A must-see for any student of history, political rhetoric and film poetics at their most vagrant and revelatory.
    • 87 Metascore
    • 75 Ann Hornaday
    Almodovar has created an ecstatic homage to the women who have inspired him all his life.
    • Baltimore Sun
    • 87 Metascore
    • 100 Ann Hornaday
    A big, fat old-fashioned gush of passion as drawn through a post-modernist prism that makes it less easily comprehensible but more beguiling.
    • Baltimore Sun
    • 87 Metascore
    • 100 Ann Hornaday
    Force Majeure leaves the audience squirming — in all the very best ways.
    • 86 Metascore
    • 100 Ann Hornaday
    Instead of a grand tableau vivant that lays out the great man and his great deeds like so many too-perfect pieces of waxed fruit, Spielberg brings the leader and viewers down to ground level.
    • 86 Metascore
    • 88 Ann Hornaday
    Emerges as the summer's first true must-see film, required viewing for everyone, but especially audiences in Washington.
    • 86 Metascore
    • 100 Ann Hornaday
    Only someone with intimate knowledge of the Midwest’s singular cadences, social codes and confounding emotional stew (er, covered hot dish) of aggression and politesse could pull off something as masterful, meaningful and poetic as Nebraska.
    • 86 Metascore
    • 90 Ann Hornaday
    Like all good fairy tales, this outsize celebration of perseverance and moral triumph contains within it a deeper idea -- in this case, the relative nature of what we think we know, and what's worth knowing at all. No doubt Dickens himself would approve.
    • 86 Metascore
    • 90 Ann Hornaday
    The heart of Million Dollar Baby lies in the core relationships among Frankie, Maggie and Scrap, friendships so pure, so genuine, so authentic that it takes actors of Eastwood's, Swank's and Freeman's caliber to sell them in this otherwise cynical world.
    • 86 Metascore
    • 75 Ann Hornaday
    An engaging yarn and a moving character study, but it's also a sweet, sad glimpse of everyone's future.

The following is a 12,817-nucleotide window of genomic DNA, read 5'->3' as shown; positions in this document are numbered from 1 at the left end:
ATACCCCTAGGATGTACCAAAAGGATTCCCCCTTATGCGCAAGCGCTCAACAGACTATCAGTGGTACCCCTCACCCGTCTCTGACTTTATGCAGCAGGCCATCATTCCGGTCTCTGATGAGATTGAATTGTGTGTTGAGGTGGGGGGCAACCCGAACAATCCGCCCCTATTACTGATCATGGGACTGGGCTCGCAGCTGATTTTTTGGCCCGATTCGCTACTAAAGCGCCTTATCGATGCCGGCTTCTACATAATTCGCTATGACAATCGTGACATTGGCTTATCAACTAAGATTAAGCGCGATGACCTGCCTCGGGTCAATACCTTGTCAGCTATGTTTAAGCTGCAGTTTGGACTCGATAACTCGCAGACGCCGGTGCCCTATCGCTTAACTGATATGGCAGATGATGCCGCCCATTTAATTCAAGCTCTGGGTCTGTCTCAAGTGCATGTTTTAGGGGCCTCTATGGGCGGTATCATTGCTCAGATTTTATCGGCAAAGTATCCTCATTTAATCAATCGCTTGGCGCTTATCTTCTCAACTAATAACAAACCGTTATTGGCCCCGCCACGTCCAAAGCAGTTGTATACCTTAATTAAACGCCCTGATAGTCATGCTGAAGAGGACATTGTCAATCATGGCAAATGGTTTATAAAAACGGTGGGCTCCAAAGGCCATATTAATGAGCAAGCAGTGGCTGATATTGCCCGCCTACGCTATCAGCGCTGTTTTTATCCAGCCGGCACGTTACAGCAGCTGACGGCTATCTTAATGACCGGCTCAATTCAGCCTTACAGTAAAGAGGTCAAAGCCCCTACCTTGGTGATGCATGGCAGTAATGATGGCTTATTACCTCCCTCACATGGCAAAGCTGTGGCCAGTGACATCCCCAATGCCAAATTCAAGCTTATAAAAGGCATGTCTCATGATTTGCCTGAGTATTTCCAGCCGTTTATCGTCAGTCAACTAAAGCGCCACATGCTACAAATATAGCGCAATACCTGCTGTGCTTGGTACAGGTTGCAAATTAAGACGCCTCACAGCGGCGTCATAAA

• 86 Metascore
    • 100 Ann Hornaday
    In Kennedy’s scrupulous, adroit hands, Last Days in Vietnam plays like a wartime thriller, with heroes engaging in jaw- dropping feats of ingenuity and derring do.
    • 86 Metascore
    • 75 Ann Hornaday
    Arrives as the perfect midsummer movie, a comedy about a flawed-but-functional family that, like "Toy Story 3," captures the drama of growth and separation in all its exhilaration and heartache.
    • 86 Metascore
    • 63 Ann Hornaday
    Too sketchy about her protagonist's interior life, and too fast and loose with the details of this story, to make much of an impact beyond its initial shock.
    • Baltimore Sun
    • 86 Metascore
    • 88 Ann Hornaday
    He (Herzog) emerged with a breathtaking tour of art that, in its formal sophistication, dynamism and rhythmic lines, looks as bold and new as Cezanne's work must have looked in the 1860s.
    • 86 Metascore
    • 50 Ann Hornaday
    Scrappy and unsubtle where "We Were Here" is elegant and nuanced, How to Survive a Plague isn't nearly as formally beautiful as its predecessor.
    • 86 Metascore
    • 90 Ann Hornaday
    Ten
    Kiarostami has been hailed as the premier humanist filmmaker at work in a larger Iranian cinematic renaissance, and all his formal signatures are on view here -- the small, intimate canvas, the loose, improvised air of the performances, the absence of an authoritarian directorial hand.

Top Trailers